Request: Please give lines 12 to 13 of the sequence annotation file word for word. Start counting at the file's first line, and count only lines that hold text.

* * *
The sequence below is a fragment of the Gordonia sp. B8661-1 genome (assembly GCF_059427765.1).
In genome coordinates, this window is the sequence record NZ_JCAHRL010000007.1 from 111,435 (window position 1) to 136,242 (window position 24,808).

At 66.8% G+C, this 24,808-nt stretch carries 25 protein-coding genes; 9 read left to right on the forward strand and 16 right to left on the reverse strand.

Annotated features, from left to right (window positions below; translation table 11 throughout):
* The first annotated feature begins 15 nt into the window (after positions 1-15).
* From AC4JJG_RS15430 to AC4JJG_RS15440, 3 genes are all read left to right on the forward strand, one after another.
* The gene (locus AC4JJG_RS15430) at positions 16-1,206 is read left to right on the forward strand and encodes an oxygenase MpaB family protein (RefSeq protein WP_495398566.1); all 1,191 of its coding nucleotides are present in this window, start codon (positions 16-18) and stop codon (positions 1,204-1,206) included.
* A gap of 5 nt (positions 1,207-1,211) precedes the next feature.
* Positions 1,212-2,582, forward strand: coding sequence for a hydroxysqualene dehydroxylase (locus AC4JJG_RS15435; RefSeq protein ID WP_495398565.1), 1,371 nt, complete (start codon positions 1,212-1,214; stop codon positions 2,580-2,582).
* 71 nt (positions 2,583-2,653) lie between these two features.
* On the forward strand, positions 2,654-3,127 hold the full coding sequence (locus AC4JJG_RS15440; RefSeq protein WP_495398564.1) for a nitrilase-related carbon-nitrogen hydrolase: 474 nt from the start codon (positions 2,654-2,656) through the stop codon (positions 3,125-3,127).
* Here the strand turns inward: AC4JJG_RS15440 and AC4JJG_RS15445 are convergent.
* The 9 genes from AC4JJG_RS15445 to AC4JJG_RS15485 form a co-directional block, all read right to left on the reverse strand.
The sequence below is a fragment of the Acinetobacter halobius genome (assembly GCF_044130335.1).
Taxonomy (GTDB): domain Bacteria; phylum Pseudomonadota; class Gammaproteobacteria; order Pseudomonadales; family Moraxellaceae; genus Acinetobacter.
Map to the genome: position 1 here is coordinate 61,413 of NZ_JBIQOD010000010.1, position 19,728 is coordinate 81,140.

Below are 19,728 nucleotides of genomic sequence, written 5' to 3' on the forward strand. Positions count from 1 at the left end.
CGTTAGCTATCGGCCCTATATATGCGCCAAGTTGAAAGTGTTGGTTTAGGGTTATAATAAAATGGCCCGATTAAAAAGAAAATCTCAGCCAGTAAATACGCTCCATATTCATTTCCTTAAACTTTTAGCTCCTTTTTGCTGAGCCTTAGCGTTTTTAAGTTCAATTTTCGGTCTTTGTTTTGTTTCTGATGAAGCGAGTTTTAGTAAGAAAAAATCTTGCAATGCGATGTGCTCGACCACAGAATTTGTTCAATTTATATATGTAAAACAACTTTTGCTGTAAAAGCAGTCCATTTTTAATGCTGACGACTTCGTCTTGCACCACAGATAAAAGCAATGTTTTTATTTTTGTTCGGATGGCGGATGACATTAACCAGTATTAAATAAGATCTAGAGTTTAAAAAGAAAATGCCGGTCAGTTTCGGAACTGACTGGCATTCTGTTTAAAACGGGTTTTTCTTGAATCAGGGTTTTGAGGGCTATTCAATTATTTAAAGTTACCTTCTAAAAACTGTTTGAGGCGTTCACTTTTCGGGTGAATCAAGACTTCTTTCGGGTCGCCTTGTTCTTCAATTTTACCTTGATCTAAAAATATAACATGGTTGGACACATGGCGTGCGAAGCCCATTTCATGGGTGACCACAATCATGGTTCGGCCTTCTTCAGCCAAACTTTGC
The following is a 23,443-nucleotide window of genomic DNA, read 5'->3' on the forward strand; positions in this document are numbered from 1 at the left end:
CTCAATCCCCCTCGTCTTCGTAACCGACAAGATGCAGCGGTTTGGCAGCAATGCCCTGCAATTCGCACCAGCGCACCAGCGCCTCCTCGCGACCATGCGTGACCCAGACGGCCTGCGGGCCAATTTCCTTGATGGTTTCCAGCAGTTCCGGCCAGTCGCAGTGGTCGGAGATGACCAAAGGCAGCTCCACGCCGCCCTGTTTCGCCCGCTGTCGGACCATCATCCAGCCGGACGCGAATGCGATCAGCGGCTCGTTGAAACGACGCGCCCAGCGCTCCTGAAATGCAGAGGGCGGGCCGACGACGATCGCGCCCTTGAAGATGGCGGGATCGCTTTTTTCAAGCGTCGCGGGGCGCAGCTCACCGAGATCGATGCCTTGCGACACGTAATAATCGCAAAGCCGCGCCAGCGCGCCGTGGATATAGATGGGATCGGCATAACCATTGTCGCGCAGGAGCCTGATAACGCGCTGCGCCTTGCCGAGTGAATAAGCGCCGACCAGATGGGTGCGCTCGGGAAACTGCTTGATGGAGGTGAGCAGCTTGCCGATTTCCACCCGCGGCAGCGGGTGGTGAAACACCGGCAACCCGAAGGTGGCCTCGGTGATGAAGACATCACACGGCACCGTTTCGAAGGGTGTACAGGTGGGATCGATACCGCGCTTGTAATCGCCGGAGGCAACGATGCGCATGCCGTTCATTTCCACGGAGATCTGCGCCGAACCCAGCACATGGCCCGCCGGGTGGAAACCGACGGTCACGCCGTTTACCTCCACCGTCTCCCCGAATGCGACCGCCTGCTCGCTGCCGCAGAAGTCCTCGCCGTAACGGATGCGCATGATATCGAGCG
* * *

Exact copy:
* Here the strand turns inward: AC4JJG_RS15440 and AC4JJG_RS15445 are convergent.
* The 9 genes from AC4JJG_RS15445 to AC4JJG_RS15485 form a co-directional block, all read right to left on the reverse strand.